The World as Lebanon
"During last night an operation took place in the heart of Lebanon. We struck over ten Hizbullah members and took five hostage. The purpose of the operation was to make clear that we can operate in the depth of Lebanon," Halutz told journalists. Halutz addressed the military achievements of the operation and reported that "Hizbullah sustained hundreds of dead terrorists, more than a hundred, two hundred, and three hundred. In addition, we struck their medium and long-range rocket system."
Political analysis is provided by From Beirut to the Beltway who argues that no matter how successful Israeli military actions may be, there is no way that other Lebanese parties can be turned against Hezbollah. The core of his argument is that the Israeli attack has weakened all the parties, not just Hezbollah and it will remain relatively stronger than the rest.
One of the disturbing aspects of this war is the belief that it can turn Lebanese people against Hizbullah and weaken its political grip over the country. ...The above line of thought is delusional at best. Israel has never been a successful agent of change in Lebanon (not that it should be). Their involvement has always led to catastrophic results, and deepened the fissures in Lebanese society. ... The scale of destruction may have painted them in a bad light in the early stages of this war, but three weeks later, they have emerged as the only organized and efficient entity in Lebanon. There are no political parties with a heavier weight and comparable popular base in the country. Aoun’s FPM may come close, but their supporters stand to dwindle after this, leaving the FPM a weaker party, and one that cannot stand up to Hizbullah anyway. Hariri’s future movement is in disarray, and Saad has not been able to fill his father’s shoes, or amass much popularity. Such was the extent of damage inflicted on Lebanon since the Hariri assassination. If there were elections in Lebanon tomorrow, the current majority will probably lose, and the Assad puppets will return. Walid Jumblatt may appeal to some of us, but the man is holed up in his mountain recluse, and I doubt these events will make him a less likely target for an assassination.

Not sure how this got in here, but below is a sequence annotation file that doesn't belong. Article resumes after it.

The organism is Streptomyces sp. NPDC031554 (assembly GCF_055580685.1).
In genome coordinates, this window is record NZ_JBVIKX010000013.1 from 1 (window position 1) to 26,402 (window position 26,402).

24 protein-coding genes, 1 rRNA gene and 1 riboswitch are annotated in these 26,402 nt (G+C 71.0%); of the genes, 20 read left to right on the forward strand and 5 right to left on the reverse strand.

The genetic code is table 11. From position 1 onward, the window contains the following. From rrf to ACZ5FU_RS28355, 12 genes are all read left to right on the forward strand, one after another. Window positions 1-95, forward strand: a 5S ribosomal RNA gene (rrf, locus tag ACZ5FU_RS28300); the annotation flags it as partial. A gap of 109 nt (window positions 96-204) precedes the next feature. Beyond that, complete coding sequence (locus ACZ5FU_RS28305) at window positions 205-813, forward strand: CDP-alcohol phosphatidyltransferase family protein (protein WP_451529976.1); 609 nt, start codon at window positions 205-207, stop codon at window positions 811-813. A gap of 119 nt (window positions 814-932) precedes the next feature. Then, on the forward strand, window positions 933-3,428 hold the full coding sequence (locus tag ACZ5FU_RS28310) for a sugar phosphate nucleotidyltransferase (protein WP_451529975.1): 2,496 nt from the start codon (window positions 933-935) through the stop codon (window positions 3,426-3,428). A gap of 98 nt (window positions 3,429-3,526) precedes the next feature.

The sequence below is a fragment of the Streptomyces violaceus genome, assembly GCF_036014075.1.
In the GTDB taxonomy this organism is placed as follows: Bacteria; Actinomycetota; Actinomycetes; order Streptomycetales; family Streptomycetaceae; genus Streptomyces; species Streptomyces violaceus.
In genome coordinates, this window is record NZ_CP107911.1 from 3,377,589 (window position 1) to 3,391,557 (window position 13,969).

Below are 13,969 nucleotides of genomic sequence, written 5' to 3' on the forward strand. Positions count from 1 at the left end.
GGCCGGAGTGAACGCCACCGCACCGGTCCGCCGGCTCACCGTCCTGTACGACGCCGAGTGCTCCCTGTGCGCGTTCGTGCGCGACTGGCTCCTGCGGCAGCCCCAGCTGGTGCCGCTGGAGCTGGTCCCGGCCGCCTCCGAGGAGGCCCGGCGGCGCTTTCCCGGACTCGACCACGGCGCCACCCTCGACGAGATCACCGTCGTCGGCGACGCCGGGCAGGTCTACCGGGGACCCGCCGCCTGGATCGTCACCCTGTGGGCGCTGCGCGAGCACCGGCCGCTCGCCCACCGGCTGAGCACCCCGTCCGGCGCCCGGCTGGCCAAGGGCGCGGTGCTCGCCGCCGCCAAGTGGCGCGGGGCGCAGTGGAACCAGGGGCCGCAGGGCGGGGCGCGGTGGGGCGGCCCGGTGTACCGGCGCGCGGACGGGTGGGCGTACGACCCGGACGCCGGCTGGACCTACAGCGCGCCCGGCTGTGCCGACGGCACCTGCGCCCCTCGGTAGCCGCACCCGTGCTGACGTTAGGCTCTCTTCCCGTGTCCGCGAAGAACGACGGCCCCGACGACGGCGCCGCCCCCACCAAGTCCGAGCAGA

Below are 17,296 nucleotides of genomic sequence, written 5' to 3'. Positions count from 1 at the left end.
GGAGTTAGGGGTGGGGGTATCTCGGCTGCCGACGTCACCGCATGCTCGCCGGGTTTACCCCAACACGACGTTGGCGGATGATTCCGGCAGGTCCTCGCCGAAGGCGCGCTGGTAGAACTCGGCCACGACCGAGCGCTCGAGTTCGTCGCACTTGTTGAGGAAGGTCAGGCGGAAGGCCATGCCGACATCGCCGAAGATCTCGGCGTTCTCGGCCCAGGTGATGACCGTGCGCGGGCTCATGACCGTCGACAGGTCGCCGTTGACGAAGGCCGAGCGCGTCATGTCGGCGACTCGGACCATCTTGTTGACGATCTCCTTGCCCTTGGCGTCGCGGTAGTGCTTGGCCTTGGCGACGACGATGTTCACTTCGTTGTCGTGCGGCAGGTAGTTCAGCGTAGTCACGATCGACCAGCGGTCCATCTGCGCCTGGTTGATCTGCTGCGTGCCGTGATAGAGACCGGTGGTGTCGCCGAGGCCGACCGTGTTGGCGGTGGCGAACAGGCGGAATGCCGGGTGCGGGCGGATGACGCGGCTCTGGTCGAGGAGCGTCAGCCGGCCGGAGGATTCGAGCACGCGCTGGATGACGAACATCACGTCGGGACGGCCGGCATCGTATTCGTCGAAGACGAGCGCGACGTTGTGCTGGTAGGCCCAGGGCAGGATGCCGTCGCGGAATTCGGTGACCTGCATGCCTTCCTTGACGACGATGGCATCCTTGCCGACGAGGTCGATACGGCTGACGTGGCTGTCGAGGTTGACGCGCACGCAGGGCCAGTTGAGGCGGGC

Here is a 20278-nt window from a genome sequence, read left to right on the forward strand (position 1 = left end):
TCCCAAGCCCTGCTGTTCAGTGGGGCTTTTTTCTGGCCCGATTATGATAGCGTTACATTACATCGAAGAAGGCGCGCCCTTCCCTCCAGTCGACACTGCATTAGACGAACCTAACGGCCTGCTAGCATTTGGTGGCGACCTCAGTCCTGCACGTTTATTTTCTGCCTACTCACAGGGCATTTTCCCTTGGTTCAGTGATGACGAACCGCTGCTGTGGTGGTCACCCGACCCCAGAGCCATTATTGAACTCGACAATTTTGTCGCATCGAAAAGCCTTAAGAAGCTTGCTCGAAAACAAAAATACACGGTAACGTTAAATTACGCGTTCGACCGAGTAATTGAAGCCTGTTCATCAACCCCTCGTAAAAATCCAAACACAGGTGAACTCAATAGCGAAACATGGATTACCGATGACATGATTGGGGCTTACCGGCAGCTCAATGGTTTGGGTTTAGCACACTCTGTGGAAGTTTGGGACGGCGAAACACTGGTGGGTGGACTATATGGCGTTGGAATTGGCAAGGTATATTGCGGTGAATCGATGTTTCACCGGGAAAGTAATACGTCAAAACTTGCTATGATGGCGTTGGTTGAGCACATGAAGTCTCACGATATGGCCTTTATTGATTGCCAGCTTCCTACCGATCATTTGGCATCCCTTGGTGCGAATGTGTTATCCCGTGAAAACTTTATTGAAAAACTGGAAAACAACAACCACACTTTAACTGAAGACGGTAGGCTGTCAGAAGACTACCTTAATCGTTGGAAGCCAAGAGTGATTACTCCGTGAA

He quotes Jumblatt as saying: “We will be just a weak state next to a very strong militia. Our government will be like the government of Abu Mazen (Palestinian president Mahmoud Abbas) next to Hamas or maybe worse like the government of [Nouri al] Maliki in Iraq.”
On a more planetary scale, James Fallows has an article in the Atlantic which argues that the US has already won over al-Qaeda, in the sense of creating a response system and political climate that makes it impossible for the AQ to achieve decisive success. But that bad news is that the same developments have made it impossible to achieve decisive victory. Victory has turned al-Qaeda into a kind of meme shop, a "consolation prize" for Osama to be sure.